Capital News Service

of the Michigan State University School of Journalism

CNS budget – Sept. 25

MICHIGAN EDUCATION ASSOCIATION AHEAD: On Monday, Sept. 29, your correspondents will interview MEA President Iris Salters. Likely topics include state aid cuts for public schools (K-12), federal No Child Left Behind law impact, school district budget cuts, school district innovations, status of charter school movement, education-related legislation, pluses/minuses of new Michigan Merit Curriculum.

HERE’S YOUR FILE:

ANIMALWELFARE: Poultry and pork industry groups have reached a compromise with animal welfare activists to limit restraints on pregnant pigs, veal calves and egg-laying poultry. A Lapeer County representative, who co-sponsored the original legislation but opposed the approved version, says it reflects the views of a “radical organization” that threatened to launch a ballot initiative if the Legislature failed to act. The Farm Bureau and the sponsor, from Jackson, said they accepted the compromise. Top poultry-producing counties are Ottawa, Allegan and Ionia. Top pork-producing countries are Allegan, Cass and Ottawa. The measure awaits the governor’s signature. By Mehak Bansil. FOR HOLLAND, GREENVILLE, SOUTH BEND, LAPEER, OAKLAND, GRAND RAPIDS BUSINESS, LANSING & ALL POINTS.

BRAINDRAIN: As young professionals continue to leave Michigan, efforts to stop the “brain drain” are threatened by cuts in state spending on higher education, including the Michigan Promise scholarship program. We hear from a Traverse City senator, Presidents Council, State Universities of Michigan, and the Cool Cities program which has projects in Cadillac and Traverse City. A new Web site helps Michigan students find internships in the state. By Adam DeLay. FOR TRAVERSE CITY, CADILLAC, GRAND RAPIDS BUSINESS & ALL POINTS.

PROMISENMU: Republicans and Democrats at Northern Michigan University disagree about health care, wars in Iraq and Afghanistan, abortion and taxes, but one thing has united them: threats to eliminate the $140-million-a-year Michigan Promise Scholarship Program. A legislator from Marquette says that if savings are needed, he’d prefer basing the scholarships on need rather than eliminating all funding. By Emily Lawler. FOR MARQUETTE & ALL POINTS.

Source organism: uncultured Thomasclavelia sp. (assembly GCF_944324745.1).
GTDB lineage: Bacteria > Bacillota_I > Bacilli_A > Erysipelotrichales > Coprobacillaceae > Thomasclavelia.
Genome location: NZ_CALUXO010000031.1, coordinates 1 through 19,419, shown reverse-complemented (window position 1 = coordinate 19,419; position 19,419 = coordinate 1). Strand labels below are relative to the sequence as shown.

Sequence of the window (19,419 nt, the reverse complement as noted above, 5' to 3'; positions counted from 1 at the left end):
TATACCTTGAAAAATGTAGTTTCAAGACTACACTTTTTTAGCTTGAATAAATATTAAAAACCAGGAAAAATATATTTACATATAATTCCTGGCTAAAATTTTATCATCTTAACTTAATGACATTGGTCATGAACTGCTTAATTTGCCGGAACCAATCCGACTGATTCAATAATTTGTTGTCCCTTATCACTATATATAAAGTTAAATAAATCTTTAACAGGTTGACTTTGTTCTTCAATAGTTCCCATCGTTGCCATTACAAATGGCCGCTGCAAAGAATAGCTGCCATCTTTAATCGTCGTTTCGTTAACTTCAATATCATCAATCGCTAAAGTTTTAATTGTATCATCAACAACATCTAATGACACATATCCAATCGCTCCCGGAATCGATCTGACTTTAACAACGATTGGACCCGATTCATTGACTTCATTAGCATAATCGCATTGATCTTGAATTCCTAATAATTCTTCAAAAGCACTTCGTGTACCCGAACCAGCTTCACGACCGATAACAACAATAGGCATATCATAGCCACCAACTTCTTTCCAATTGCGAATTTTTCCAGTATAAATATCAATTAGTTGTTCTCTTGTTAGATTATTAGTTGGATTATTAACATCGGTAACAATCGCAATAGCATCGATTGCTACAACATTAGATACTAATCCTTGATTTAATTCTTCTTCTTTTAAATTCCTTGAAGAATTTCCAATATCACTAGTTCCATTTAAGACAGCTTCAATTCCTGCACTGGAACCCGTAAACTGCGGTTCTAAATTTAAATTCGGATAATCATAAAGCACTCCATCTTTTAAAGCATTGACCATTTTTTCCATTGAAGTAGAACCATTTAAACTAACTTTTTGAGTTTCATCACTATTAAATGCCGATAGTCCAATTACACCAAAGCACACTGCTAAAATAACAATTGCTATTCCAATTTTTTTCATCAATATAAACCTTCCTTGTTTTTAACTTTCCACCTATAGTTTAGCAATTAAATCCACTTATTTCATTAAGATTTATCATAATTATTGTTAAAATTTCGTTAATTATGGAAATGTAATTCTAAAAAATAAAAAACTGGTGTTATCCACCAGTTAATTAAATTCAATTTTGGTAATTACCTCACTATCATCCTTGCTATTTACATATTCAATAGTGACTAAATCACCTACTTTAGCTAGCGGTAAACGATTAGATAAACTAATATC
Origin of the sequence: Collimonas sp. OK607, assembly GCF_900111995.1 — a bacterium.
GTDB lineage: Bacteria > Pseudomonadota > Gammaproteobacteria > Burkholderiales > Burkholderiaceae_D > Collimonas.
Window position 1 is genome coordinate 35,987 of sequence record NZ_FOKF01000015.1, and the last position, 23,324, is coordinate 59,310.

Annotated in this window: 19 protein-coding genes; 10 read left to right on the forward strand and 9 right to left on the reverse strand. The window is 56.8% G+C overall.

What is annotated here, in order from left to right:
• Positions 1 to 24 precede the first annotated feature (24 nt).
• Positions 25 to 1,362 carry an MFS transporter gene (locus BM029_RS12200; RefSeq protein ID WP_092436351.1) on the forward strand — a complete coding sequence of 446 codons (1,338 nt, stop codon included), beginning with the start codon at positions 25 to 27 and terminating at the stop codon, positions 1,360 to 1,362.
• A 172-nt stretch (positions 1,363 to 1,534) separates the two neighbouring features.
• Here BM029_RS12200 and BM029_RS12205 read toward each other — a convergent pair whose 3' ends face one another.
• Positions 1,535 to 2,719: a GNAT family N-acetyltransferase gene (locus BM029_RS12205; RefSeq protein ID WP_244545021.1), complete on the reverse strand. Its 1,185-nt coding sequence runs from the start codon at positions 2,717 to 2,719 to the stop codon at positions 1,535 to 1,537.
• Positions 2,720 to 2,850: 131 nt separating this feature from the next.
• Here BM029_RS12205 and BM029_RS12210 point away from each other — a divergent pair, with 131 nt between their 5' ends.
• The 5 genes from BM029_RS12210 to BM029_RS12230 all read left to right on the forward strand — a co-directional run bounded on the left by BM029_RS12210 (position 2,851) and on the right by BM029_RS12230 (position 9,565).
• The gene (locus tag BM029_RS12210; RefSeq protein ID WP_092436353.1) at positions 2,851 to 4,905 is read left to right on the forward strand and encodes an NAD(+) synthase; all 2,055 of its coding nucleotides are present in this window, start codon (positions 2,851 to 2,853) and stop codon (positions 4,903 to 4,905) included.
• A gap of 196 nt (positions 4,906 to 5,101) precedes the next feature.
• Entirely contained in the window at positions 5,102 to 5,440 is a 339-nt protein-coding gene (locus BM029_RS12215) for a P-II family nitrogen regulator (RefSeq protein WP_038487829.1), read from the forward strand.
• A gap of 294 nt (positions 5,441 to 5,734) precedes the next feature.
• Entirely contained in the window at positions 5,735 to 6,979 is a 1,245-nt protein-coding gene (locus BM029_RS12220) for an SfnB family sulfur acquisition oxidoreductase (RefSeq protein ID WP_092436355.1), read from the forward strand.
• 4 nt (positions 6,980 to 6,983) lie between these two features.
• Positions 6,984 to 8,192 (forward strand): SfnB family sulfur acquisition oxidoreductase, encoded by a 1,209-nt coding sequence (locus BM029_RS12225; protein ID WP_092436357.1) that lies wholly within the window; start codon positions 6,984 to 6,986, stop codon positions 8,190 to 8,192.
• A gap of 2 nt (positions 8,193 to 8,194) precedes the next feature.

RENEWABLEENERGYLOANS: The Legislature is moving to make $10 million in federal stimulus money available for revolving loans to promote renewable energy. That’s good news, according to an Alpena company that casts components for wind turbines, but an Alpena Community College faculty member doesn’t see the new loans having much impact. A Saugatuck senator sponsored the bill with colleagues from Grand Rapids, Canton, Gaines Township, Monroe, Troy and Traverse City. By Caitlin Costello. FOR ALPENA, HOLLAND, LANSING, LUDINGTON, GRAND RAPIDS BUSINESS, OAKLAND, ROYAL OAK, TRAVERSE CITY, PETOSKEY, CHEBOYGAN & ALL POINTS.

PUBLICTRANSIT: Public transit ridership increased by 6 percent last year in the state as motorists drove fewer miles, resulting in significantly reduced greenhouse gas emission and fuel consumption, according to a report by Environment Michigan. SMART in Southeast Michigan, MAX in West Michigan and the Rapid in Grand Rapids are carrying many more passengers. The Oakland County Road Commission warns of tighter budgets for road repair. The Michigan Environmental Council said fewer cars on the road may reduce smog levels and alleviate the asthma rate. By Vince Bond Jr. FOR OAKLAND, MACOMB, MICHIGAN CITIZEN, ROYAL OAK, GRAND RAPIDS BUSINESS, HOLLAND & ALL POINTS.